“Private philanthropy has the freedom, privilege and responsibility to do what government cannot,” Evans wrote in 1998, on the 20th anniversary of the launch of the Revson Foundation. “She can use her independence to have a long-term vision, to prevent, to support the unpopular, the visionaries, the dreamers and their dreams. It can test new ideas, try out new approaches and bring together people with very different perspectives, disciplines and talents to discover new avenues of mutual understanding.
Although he lived in New York for much of his adult life, Evans maintained deep ties to the South. When his wife gave birth to their son at New York University Medical Center, Evans brought a vial of North Carolina soil into the delivery room.
“With one hand I held Judith’s hand and with the other I gripped the southern soil,” Evans wrote in “Home,” an essay about Jewish youth in the southern United States. United which was one of many places where he told the story of the delivery room. . “I wanted him to know his roots.”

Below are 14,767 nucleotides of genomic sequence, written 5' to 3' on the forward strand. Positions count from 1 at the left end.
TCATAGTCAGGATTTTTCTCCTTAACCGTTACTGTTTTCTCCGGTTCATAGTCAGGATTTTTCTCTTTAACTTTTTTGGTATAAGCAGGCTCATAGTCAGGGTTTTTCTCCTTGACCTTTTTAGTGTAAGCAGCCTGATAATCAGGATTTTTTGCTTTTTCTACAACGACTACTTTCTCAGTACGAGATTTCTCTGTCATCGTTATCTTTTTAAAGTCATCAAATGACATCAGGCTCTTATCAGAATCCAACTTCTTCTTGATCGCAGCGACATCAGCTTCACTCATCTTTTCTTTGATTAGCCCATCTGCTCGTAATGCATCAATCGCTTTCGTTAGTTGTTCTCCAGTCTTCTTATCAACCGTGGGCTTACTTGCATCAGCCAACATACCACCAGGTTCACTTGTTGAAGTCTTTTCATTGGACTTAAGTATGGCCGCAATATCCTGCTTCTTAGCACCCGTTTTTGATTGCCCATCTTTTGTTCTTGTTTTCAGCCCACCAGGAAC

Evans has written several books on Southern Jews in addition to “The Provincials,” including a biography of Confederate Jewish leader Judah P. Benjamin and a second collection of personal essays in 1994.
Jonathan Sarna, a historian of American Jewry at Brandeis University, said Evans stood out for his humility and openness to new ideas. Sarna recalled a discussion in which Evans questioned whether his family’s success in getting along with the white and black Christian communities of Durham had been the product not just of their own tolerance, but of racial dynamics in which white Jews served as a bulwark against a potential black. majority.
“Eli was a Southern gentleman who interacted with the Jewish establishment and strengthened American Jewish life, without losing his Southern Jewish soul,” Sarna said. “It was a privilege to have known him.”